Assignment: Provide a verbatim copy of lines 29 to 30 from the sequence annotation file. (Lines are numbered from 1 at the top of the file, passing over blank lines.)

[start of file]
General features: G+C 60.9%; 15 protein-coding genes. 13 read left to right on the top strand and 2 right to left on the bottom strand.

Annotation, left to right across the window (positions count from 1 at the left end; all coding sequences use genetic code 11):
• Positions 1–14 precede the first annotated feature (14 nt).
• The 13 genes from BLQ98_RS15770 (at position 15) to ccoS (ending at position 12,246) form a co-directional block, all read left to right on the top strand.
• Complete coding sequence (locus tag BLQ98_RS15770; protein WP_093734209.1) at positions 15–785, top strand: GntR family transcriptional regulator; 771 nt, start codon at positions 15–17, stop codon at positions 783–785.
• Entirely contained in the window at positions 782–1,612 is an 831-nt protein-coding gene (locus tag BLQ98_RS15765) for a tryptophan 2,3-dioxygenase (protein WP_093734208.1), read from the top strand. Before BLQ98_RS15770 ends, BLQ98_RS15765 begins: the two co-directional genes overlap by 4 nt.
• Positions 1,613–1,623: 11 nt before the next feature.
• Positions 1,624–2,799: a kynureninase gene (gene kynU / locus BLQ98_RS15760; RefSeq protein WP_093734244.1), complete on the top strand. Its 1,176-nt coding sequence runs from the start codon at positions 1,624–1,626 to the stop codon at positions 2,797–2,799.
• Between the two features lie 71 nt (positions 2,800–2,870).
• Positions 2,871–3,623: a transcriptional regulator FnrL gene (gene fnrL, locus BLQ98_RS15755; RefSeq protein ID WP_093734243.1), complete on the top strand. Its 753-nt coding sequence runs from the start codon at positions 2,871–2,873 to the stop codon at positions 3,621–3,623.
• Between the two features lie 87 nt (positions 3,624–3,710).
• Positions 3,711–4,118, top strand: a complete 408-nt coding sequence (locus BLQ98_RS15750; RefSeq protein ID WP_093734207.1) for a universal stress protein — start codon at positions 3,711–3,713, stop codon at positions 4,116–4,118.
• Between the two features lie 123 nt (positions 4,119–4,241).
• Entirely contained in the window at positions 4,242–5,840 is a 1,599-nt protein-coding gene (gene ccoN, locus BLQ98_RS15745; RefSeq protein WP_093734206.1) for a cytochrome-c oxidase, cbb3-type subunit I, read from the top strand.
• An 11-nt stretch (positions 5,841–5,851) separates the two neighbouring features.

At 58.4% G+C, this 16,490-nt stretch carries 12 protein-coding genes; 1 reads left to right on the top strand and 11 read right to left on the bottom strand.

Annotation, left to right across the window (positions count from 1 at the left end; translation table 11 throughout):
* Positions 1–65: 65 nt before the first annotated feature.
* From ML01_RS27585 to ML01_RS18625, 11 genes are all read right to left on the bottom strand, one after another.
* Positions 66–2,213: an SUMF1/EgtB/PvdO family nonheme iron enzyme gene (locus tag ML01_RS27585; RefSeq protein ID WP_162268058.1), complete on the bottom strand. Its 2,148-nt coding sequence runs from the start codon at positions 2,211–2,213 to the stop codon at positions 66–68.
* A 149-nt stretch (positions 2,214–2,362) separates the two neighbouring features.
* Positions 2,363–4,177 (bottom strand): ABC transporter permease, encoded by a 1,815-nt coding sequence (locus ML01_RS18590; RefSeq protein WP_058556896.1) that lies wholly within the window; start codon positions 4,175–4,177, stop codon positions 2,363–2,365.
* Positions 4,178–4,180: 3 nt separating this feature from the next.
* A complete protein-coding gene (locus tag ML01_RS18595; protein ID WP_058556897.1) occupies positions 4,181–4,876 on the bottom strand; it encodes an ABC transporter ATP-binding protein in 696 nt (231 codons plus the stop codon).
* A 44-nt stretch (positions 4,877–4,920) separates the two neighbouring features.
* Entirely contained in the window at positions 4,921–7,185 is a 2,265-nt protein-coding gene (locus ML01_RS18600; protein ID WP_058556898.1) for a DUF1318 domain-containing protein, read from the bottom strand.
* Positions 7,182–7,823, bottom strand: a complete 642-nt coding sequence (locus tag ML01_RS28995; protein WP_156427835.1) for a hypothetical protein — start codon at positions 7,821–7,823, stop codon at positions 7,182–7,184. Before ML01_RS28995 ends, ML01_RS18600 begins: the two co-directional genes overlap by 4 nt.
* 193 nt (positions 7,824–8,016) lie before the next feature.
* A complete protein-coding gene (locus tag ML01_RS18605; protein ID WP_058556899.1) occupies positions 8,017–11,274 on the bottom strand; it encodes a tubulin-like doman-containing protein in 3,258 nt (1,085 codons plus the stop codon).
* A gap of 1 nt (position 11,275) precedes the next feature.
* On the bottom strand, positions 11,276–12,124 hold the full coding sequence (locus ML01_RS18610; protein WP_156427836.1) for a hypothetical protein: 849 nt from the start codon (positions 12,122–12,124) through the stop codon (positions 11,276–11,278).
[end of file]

* A complete protein-coding gene (locus tag ML01_RS18605; protein ID WP_058556899.1) occupies positions 8,017–11,274 on the bottom strand; it encodes a tubulin-like doman-containing protein in 3,258 nt (1,085 codons plus the stop codon).
* A gap of 1 nt (position 11,275) precedes the next feature.